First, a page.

Atomic and Plasma Physics
The interdisciplinary research of APPA (Atomic Physics, Plasma Physics, and Applied Research) studies matter under extreme conditions.
This includes enormously high pressures and temperatures as well as extreme electric and magnetic fields, but also the use of particle beams in materials research and medical physics.Heavy highly charged ions such as those available for experiments only at GSI/FAIR allow the known laws of nature to be tested under the influence of extremely strong electric and magnetic fields, such as those occurring at the surface of neutron stars. Two storage rings are available at GSI/FAIR for such investigations. In addition, novel atomic physics methods are being developed to significantly improve the measurement accuracies. Ultimately, even the heaviest ions in the highest charge states are to be measured in the future down to temperatures near absolute zero at -273 °C and trapped in a trap about the size of an espresso cup. In it, the properties of these ions can be studied with unprecedented precision.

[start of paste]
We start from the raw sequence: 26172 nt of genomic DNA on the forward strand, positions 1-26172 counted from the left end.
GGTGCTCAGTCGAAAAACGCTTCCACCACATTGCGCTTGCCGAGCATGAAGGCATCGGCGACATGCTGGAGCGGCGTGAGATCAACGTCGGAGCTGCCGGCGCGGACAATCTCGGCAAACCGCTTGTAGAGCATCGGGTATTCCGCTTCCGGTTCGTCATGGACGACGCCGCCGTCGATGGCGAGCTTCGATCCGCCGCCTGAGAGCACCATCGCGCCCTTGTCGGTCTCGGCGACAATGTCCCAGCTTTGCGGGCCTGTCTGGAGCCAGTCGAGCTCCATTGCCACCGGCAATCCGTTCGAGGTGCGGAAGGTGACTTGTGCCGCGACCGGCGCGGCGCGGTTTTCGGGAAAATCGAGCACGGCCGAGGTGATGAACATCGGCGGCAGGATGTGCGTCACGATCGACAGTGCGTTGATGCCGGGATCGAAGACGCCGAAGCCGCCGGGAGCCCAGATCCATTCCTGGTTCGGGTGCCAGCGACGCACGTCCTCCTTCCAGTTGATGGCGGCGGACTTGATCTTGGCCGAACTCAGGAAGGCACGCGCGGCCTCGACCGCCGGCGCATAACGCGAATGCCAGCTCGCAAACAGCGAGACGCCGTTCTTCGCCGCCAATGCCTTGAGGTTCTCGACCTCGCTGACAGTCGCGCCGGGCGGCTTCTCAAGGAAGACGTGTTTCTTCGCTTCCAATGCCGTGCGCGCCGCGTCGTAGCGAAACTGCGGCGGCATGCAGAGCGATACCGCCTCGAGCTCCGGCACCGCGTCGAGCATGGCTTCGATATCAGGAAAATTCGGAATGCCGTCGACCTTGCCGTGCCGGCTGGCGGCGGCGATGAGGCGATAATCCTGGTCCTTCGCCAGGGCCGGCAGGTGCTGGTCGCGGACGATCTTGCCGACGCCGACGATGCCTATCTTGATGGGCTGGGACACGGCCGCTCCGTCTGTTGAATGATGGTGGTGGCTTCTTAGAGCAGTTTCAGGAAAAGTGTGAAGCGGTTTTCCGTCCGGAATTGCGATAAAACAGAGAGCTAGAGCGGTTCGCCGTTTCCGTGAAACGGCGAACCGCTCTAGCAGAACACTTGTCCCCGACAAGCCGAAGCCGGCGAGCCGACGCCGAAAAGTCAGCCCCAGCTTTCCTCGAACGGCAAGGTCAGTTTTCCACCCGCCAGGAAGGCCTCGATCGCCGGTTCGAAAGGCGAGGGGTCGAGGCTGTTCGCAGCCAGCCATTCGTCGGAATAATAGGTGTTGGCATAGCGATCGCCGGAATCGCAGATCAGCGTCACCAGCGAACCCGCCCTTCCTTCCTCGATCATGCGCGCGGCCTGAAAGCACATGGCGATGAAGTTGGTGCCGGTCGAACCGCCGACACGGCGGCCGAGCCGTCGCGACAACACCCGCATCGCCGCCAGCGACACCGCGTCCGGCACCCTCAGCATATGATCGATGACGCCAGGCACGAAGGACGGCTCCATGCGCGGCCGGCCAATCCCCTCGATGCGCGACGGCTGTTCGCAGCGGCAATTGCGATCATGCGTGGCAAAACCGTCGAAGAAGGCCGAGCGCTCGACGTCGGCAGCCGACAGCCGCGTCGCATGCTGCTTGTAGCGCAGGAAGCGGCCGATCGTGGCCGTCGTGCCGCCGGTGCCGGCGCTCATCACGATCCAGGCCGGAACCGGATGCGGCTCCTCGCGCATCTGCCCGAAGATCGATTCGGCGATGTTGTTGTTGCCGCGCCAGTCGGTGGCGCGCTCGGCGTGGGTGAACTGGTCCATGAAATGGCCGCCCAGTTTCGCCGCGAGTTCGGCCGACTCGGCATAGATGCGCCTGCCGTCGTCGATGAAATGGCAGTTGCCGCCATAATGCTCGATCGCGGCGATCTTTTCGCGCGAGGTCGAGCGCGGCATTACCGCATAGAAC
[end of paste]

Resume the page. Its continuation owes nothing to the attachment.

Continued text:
With the PHELIX laser, plasma physics has one of the world's most powerful lasers in operation at GSI/FAIR. In combination with the heavy ion beams, it is possible to generate and study particularly dense plasmas at GSI/FAIR, such as those that occur in the interior of planets and stars. The use of strong laser fields for the development of compact ion accelerators is also one of the research fields in HFHF.
Biophysics and materials research teams are harnessing the effects of ion beams in cells and in solids. In addition to medical applications, they are also investigating, for example, how cells change under cosmic radiation and which materials can best withstand the extreme conditions in space.